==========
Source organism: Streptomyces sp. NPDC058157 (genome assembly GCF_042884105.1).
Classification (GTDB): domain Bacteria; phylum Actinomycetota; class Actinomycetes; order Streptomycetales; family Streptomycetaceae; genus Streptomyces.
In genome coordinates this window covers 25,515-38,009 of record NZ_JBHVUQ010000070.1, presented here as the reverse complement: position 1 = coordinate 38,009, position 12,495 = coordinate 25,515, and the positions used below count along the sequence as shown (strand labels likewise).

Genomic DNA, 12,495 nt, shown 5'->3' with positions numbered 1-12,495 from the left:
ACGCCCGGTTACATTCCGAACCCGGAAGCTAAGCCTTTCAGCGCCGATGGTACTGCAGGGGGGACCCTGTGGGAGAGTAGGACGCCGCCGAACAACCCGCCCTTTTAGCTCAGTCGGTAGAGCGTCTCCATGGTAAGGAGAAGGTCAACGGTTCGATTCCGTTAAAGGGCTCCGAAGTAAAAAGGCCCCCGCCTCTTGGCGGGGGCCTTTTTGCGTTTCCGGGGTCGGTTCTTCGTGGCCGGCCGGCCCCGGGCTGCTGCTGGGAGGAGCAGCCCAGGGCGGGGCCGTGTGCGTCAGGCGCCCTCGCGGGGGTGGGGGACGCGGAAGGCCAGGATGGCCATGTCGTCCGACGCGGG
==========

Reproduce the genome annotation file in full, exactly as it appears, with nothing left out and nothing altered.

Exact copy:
Source organism: Streptomyces sp. NPDC058157 (genome assembly GCF_042884105.1).
Classification (GTDB): domain Bacteria; phylum Actinomycetota; class Actinomycetes; order Streptomycetales; family Streptomycetaceae; genus Streptomyces.
In genome coordinates this window covers 25,515-38,009 of record NZ_JBHVUQ010000070.1, presented here as the reverse complement: position 1 = coordinate 38,009, position 12,495 = coordinate 25,515, and the positions used below count along the sequence as shown (strand labels likewise).

Genomic DNA, 12,495 nt, shown 5'->3' with positions numbered 1-12,495 from the left:
ACGCCCGGTTACATTCCGAACCCGGAAGCTAAGCCTTTCAGCGCCGATGGTACTGCAGGGGGGACCCTGTGGGAGAGTAGGACGCCGCCGAACAACCCGCCCTTTTAGCTCAGTCGGTAGAGCGTCTCCATGGTAAGGAGAAGGTCAACGGTTCGATTCCGTTAAAGGGCTCCGAAGTAAAAAGGCCCCCGCCTCTTGGCGGGGGCCTTTTTGCGTTTCCGGGGTCGGTTCTTCGTGGCCGGCCGGCCCCGGGCTGCTGCTGGGAGGAGCAGCCCAGGGCGGGGCCGTGTGCGTCAGGCGCCCTCGCGGGGGTGGGGGACGCGGAAGGCCAGGATGGCCATGTCGTCCGACGCGGG